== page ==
Concentric structures of this kind abound in Ficciones and El Aleph, as do direct premonitions and echoes of those stories' themes in Otras inquisiciones. It is easy to see, for example, that the literary games of Tlön that attribute dissimilar works to the same writer and conjecture upon the apocryphal mentality thus obtained, like Pierre Menard's art of "the deliberate anachronism and the erroneous attribution," are only somewhat more extravagant applications of the scrutinies practiced in the essays. In fact, Borges' entire work, filled with recurring variants of the same interlocking themes, is a cento of itself, a repeated approximation of archetypes like those he glimpses in others. But a more intriguing comparison between his essays and his stories can be posed in this question: what is the difference for him between one genre and the other? Are his many fictions that masquerade as essays, such as "Tlön, Uqbar, Orbis Tertius" or "Pierre Menard, Author of the Quixote," distinct from the "real" essays of Otras inquisiciones simply because the stories have invented books and authors as their subjects? But the fiction entitled "Story of the Warrior and the Captive" (in El Aleph) contains no invented element, save the speculative elaboration upon the scant facts of its real characters' lives, and the germs of this are found also in an essay like "The Enigma of Edward FitzGerald," with the same weighing of conjectures, bipartite structure, and final identity of figures greatly separate in time and place. The real difference seems to be one of emphasis or degree: fiction and fact, imagination and critique, are aspects of the same continuum throughout Borges' work, both within genres and among them. Hence, in these essays, he can use historical deeds to investigate the aesthetic phenomenon, to remark that the "inventions of philosophy are no less fantastic than those of art," to find in his own work a tendency to "evaluate religious or philosophical ideas on the basis of their aesthetic worth," and to add epilogues and afterthoughts that are the beginnings of those Chinese-box structures where literature devours and extends itself without limit.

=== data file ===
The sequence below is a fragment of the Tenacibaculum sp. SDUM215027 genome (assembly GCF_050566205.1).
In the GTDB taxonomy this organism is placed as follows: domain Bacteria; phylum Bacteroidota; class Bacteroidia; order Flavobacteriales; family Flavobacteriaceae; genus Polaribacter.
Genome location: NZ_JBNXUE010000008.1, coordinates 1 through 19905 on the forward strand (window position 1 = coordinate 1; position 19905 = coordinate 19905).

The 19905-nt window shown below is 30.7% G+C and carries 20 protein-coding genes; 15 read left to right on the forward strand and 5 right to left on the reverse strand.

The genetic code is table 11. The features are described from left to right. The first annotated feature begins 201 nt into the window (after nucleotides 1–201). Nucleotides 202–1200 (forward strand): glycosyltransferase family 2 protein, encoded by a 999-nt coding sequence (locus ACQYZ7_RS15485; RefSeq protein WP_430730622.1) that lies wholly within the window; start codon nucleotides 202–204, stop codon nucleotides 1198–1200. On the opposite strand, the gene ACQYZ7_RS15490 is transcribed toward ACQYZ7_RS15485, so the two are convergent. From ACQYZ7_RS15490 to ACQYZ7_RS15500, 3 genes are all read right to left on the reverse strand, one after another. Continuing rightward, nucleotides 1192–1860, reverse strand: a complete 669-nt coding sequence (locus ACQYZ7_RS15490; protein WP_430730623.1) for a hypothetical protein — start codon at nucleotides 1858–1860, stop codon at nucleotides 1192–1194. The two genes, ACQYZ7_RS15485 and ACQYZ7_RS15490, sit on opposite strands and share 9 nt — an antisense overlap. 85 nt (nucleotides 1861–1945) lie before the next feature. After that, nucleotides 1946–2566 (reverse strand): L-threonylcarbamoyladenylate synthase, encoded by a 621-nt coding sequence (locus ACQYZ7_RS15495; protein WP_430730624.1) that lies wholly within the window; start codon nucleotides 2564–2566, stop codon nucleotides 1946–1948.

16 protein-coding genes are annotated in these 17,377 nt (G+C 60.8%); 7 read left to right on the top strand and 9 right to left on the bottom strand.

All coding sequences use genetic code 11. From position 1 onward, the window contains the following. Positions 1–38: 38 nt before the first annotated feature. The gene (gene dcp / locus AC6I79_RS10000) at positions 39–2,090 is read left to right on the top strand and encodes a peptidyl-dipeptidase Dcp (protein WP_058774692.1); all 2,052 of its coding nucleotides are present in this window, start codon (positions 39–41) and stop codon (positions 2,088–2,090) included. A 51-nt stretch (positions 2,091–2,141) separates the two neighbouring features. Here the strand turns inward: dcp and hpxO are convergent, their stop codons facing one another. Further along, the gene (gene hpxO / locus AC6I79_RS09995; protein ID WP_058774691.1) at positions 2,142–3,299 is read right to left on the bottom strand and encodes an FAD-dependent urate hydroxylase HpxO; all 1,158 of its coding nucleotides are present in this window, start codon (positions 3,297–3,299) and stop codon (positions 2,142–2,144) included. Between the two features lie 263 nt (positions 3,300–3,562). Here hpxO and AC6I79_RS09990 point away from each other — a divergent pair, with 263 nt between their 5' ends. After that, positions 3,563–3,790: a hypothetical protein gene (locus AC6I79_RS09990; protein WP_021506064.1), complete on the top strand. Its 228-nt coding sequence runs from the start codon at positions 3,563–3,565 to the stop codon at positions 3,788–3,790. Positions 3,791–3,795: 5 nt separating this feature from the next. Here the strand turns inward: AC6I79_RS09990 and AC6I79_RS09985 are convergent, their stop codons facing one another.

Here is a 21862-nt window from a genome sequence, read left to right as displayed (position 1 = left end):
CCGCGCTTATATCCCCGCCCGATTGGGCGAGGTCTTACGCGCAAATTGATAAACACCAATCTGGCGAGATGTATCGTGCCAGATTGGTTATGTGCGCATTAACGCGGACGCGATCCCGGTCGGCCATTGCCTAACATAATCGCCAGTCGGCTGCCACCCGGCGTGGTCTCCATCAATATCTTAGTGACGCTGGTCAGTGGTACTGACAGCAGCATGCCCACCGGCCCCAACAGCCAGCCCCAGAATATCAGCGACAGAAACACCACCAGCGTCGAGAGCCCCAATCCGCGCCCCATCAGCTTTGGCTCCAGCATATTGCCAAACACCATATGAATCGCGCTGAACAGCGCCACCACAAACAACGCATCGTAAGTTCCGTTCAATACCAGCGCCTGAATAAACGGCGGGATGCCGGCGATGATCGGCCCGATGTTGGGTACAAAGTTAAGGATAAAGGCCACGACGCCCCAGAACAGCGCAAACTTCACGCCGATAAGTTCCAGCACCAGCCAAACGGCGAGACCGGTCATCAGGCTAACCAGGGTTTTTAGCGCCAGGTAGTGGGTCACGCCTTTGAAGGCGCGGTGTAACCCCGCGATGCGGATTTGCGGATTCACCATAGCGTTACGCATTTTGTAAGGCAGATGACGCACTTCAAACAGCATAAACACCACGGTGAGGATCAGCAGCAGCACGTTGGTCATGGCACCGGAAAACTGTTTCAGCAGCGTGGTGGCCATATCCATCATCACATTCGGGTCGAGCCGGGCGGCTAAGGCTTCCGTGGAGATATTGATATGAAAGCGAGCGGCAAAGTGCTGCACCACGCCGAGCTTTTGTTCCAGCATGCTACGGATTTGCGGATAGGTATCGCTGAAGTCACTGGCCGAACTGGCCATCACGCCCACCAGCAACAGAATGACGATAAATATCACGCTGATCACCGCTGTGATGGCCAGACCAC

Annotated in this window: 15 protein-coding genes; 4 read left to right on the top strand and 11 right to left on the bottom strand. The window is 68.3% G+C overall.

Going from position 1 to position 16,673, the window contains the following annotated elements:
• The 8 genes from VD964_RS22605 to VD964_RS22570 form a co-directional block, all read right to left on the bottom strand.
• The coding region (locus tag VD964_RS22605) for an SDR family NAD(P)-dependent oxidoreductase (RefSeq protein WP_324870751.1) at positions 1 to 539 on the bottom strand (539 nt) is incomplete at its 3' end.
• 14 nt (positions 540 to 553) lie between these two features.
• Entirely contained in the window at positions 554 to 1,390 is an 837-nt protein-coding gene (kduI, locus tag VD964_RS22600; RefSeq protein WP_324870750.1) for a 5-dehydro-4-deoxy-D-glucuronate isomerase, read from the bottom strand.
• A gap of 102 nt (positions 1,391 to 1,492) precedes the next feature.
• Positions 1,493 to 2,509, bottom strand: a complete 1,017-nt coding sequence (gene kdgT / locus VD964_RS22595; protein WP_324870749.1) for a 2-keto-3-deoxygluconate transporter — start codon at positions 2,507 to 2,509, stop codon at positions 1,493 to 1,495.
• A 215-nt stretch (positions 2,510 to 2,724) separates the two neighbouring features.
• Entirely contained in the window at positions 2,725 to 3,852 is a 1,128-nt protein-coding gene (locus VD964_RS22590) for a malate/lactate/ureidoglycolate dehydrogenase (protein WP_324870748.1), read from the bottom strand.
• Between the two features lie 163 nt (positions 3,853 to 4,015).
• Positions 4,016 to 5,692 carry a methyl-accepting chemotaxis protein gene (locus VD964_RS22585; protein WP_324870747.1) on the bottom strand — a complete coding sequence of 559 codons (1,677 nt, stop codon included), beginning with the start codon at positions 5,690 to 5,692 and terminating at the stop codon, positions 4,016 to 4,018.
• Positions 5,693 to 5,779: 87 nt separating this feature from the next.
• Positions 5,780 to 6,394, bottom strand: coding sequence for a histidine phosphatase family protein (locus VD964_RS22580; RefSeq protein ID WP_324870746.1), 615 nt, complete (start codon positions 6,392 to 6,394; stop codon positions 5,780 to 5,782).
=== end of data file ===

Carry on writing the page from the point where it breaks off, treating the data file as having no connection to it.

Borges' major world-pictures have already been noted here in passing: the world as Book, the idealist and pantheist notions of the world as idea or dream, either man's or God's. (The Gnostic image suggested in the essay on John Donne--the world infinitely degraded, infinitely remote from God's perfection--is but the exact obverse of pantheism. As Borges observed in his earlier book Discusión, "what greater glory for a God than to be absolved of the world?") That these conceptions also coalesce is shown by the remark "we (the undivided divinity that operates within us) have dreamed the world" in "Avatars of the Tortoise," by the concluding sentence of "From Someone to Nobody," which suggests that all history is a dream of recurrent forms, and by the entire essay "The Mirror of the Enigmas," with its "hieroglyphic" interpretation of the universe that Borges claims most befits "the intellectual God of the theologians," the infinite mind that can instantly grasp the most intricate figure in space and time (a nightmare of ars combinatoria, of pure chance) as a harmonious design. Borges' world-pictures all seem to join in postulating that the world is a supreme mind about to emerge from its symbols and reveal the unity of all things and beings sub specie aeternitatis.